Ex-Soviet Georgia seeks pop star glamour


Ex-Soviet Georgia may not appear the most glamorous destination, but officials hope that pop stars like Sting, Enrique Iglesias and Macy Gray can add showbiz chic to their bid to attract tourists.
Although critics have mocked efforts to use a series of major pop concerts to promote the small Caucasus republic’s image, officials believe that the celebrity glitz will seduce others into sampling Georgia’s charms. “The arrival of international stars in Georgia makes the country more recognisable for millions of people around the world and this contributes to the development of tourism,” President Mikheil Saakashvili said after watching Sting’s gig in the seaside resort of Batumi this month.
Saakashvili believes that tourism could be a major revenue source for an impoverished country that can offer a spectacular mountain landscape as well as Black Sea beaches.
His opponents however accuse him of wasting money on stars’ wages while the economy struggles to recover from the global recession and a war with neighbour Russia in 2008.
“I think it is inappropriate because there are many more urgent matters than Sting that require attention in our country,” said Tina Khidasheli, a leader of the opposition Republican Party.
The authorities recently cut a deal with music channel MTV that will see Enrique Iglesias jetting in for a branded show next month that’s being billed as “the biggest party Georgia has ever seen”.
“Music events like this show Georgia as a fashionable destination where you can have a great time with global stars whom you love to hear,” said George Zurabashvili, an official at the prime minister’s office, which is involved in organising the concert.
But Georgia isn’t just using pop music to promote itself.
The authorities have also hosted high-profile classical concerts featuring singers like Andrea Bocelli and Placido Domingo, and flew in Hollywood actress Sharon Stone to sprinkle some stardust over Tbilisi at a film premiere in June.
The cost of hiring celebrities like Sting and Stone remains unknown, but officials believe it is a worthwhile investment.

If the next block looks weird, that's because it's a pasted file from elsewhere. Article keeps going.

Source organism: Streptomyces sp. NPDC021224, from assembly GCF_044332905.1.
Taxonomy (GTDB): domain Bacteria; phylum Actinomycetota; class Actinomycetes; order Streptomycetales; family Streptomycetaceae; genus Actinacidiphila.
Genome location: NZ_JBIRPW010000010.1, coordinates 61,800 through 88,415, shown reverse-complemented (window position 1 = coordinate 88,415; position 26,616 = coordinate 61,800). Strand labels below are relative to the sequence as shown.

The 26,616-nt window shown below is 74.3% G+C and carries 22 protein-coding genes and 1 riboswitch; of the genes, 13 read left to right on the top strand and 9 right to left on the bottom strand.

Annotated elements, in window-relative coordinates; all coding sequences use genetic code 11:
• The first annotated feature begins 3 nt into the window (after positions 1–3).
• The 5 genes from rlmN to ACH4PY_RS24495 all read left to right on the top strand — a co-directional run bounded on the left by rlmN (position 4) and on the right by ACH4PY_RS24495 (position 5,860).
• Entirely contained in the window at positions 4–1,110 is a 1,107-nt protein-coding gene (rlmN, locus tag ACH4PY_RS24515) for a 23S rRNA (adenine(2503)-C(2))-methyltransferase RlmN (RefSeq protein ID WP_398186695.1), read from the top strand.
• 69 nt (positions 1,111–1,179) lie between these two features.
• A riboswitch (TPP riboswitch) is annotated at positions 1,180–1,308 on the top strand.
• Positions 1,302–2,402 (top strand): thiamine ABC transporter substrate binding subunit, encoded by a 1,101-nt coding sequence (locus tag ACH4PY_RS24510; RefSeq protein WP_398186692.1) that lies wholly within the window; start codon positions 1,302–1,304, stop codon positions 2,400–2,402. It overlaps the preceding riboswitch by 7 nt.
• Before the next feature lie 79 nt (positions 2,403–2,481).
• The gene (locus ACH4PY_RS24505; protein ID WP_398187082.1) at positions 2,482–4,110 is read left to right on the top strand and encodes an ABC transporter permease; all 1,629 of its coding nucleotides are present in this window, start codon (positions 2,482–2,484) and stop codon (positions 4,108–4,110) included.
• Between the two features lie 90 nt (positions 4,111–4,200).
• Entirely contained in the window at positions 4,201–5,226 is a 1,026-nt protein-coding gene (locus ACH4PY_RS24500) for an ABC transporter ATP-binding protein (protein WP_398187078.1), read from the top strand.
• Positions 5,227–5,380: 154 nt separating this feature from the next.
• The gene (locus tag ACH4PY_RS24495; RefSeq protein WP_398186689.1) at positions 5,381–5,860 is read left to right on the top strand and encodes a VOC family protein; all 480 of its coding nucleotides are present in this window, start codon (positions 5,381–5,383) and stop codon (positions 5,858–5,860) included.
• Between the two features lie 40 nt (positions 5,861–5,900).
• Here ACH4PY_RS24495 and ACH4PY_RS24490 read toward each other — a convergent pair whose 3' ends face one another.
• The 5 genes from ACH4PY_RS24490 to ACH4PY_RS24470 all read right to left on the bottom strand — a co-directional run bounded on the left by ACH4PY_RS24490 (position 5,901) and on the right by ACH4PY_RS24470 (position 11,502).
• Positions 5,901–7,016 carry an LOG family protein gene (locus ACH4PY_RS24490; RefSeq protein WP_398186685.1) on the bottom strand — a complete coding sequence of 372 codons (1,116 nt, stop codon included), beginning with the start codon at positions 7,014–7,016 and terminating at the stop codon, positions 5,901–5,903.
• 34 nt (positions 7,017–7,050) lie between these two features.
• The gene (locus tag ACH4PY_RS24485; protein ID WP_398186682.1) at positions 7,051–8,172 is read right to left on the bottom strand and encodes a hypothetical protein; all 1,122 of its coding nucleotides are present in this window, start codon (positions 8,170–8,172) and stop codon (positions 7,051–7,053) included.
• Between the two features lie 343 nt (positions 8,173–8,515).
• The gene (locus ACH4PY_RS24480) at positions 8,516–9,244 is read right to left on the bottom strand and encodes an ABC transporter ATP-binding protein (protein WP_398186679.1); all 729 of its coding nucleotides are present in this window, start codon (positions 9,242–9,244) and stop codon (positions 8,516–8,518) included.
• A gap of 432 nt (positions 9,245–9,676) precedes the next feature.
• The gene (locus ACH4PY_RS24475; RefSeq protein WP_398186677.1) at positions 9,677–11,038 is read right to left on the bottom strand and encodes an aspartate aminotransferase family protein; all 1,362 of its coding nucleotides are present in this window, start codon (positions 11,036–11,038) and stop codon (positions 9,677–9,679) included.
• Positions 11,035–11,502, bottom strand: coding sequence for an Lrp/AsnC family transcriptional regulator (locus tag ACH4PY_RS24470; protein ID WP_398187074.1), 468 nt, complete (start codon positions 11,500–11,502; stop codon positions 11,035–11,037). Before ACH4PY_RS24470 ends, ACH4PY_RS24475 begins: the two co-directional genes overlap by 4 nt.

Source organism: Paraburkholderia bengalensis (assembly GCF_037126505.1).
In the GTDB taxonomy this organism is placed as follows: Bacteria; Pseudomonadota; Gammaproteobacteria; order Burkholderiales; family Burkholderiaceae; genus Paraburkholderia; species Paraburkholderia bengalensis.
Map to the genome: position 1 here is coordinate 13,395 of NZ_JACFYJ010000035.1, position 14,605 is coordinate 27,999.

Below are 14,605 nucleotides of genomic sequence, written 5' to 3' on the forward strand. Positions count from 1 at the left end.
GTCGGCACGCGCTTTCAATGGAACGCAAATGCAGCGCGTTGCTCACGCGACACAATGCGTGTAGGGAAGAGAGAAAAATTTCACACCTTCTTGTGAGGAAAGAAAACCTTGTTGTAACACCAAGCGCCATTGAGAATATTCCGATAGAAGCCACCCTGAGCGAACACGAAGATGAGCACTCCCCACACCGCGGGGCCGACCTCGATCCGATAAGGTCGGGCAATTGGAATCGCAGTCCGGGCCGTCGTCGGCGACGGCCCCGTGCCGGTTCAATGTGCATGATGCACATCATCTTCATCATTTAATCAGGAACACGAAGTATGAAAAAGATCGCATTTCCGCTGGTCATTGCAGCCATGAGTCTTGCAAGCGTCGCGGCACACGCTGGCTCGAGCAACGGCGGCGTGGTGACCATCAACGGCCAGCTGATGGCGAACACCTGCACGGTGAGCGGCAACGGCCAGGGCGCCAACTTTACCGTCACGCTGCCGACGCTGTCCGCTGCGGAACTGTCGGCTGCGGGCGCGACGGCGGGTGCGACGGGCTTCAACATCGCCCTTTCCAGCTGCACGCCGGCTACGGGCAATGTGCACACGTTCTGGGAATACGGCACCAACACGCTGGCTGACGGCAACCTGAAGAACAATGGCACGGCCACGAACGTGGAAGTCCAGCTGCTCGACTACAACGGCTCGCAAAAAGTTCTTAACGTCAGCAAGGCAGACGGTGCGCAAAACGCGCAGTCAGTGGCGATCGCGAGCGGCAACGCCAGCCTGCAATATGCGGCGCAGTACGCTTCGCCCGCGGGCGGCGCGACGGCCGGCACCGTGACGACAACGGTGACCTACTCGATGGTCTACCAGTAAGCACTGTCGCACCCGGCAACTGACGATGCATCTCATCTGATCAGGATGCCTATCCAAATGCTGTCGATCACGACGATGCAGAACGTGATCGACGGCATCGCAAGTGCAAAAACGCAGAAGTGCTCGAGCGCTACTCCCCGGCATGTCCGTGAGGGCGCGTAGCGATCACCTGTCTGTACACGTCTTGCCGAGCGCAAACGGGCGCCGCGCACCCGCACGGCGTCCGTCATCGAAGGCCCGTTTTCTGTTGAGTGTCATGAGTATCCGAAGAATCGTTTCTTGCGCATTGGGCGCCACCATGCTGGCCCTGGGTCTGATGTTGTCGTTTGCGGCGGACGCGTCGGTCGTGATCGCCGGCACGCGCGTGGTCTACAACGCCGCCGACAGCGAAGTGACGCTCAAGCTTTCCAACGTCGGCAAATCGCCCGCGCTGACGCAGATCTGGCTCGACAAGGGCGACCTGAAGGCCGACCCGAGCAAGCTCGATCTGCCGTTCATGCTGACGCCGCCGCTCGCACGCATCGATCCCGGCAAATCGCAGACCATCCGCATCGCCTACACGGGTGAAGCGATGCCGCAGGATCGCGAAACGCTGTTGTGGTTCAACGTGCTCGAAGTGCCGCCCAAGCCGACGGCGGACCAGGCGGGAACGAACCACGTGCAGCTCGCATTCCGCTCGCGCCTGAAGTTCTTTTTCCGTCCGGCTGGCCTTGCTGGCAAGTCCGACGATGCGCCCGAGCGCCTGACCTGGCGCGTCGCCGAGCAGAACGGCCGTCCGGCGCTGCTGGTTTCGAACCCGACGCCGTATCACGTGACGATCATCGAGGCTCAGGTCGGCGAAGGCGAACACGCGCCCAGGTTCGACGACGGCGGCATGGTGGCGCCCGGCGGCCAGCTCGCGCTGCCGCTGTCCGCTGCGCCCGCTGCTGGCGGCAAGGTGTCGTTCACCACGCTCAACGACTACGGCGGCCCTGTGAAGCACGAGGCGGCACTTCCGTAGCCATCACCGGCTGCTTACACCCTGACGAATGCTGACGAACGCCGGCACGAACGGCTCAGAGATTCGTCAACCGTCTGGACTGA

“We are often asked why we spend money inviting stars and holding grand concerts,” Saakashvili remarked this month, explaining it was intended to “acquaint the whole world with our country”.
Although sponsors will finance the MTV show, officials say, questions about the alleged use of government money to stage concerts have persisted.
“Because there is so little information available to the public, it’s difficult to find out exactly how these government funds are spent or if they are wasted,” said Irma Zarnadze, who made a documentary about the issue for Tbilisi-based investigative reporting unit Studio Monitor.
The publicity-conscious Georgian president is known for using music as a political weapon.
Before the 2008 presidential elections, a promotional pop song was commissioned entitled ‘Misha is Cool’ — a reference to Saakashvili’s nickname — while local musicians sang his praises at campaign rallies.
“They have used pop music as a propaganda tool and as one of the instruments to influence people both here in Georgia and in other countries,” said Nico Nergadze, a journalist at Radio Liberty’s Georgian service.
Other stunts have included booking 1970s disco veterans Boney M to play near the frontline in the rebel region of South Ossetia, and using Georgia’s entry for the 2009 Eurovision Song Contest to poke fun at Saakashvili’s arch foe, Russian Prime Minister Vladimir Putin.
Iglesias’ fans however were ecstatic about the authorities’ latest showbiz venture, posting hundreds of grateful comments on MTV’s website and only complaining that other stars like Eminem and Lady Gaga weren’t invited too.